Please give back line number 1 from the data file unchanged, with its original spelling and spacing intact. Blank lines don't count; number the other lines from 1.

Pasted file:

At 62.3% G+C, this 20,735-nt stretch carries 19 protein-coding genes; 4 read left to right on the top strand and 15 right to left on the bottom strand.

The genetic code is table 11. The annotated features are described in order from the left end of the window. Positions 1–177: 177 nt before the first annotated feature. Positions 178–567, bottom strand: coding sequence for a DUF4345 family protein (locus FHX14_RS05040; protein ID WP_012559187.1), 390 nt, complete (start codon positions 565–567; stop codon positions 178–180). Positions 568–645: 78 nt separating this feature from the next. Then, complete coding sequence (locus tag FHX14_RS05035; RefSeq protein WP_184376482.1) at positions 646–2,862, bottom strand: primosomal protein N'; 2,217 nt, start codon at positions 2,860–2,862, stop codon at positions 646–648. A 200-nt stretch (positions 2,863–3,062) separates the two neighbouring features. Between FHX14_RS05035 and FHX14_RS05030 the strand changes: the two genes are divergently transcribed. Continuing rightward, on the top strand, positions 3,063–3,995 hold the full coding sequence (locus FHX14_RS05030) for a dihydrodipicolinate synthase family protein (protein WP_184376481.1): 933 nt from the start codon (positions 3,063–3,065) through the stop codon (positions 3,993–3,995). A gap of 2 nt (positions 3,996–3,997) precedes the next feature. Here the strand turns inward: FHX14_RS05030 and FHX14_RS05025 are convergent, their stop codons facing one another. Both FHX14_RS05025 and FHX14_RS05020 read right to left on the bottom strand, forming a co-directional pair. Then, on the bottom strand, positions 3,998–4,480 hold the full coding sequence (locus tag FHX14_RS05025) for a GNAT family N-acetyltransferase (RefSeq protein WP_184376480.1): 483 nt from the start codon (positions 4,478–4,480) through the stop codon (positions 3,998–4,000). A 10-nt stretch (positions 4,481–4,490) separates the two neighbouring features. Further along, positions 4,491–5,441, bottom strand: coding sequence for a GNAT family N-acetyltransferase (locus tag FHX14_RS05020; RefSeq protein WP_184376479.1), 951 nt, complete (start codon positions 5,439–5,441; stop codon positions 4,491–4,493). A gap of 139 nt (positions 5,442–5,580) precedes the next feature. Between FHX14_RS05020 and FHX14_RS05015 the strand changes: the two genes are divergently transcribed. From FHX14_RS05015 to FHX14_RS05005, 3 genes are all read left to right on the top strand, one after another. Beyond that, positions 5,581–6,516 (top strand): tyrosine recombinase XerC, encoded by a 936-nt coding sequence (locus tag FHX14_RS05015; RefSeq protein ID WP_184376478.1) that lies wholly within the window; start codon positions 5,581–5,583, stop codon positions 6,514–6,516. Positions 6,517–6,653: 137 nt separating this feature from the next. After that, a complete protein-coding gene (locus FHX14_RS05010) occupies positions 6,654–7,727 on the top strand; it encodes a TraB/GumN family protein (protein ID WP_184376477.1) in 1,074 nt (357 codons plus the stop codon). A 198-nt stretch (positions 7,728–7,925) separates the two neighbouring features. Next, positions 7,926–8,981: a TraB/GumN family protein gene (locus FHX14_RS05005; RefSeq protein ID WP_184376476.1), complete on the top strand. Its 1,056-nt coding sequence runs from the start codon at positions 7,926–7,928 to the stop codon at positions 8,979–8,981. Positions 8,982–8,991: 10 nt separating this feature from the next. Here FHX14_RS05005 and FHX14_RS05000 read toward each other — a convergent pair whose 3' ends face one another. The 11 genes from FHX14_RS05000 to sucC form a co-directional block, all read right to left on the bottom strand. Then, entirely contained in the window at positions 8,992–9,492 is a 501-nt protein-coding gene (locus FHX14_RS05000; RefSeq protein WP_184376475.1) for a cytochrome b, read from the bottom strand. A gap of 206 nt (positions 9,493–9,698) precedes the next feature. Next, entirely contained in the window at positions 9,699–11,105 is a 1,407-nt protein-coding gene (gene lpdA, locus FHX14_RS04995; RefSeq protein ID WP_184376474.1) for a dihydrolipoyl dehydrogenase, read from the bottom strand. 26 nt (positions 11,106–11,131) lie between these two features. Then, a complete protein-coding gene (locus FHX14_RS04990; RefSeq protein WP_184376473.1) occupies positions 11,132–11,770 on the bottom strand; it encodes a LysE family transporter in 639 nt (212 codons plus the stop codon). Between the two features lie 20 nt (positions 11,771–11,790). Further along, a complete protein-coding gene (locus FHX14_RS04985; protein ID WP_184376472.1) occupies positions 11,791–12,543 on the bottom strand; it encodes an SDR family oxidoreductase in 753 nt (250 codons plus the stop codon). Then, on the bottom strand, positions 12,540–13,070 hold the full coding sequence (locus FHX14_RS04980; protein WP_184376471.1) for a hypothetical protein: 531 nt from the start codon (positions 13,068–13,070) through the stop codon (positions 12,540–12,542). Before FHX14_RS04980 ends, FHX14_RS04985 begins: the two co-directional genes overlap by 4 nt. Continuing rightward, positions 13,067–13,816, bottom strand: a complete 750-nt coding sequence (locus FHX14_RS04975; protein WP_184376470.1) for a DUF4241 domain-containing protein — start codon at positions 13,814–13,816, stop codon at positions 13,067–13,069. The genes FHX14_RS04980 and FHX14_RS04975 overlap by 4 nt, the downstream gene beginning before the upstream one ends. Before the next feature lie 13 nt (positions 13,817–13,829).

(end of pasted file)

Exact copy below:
At 62.3% G+C, this 20,735-nt stretch carries 19 protein-coding genes; 4 read left to right on the top strand and 15 right to left on the bottom strand.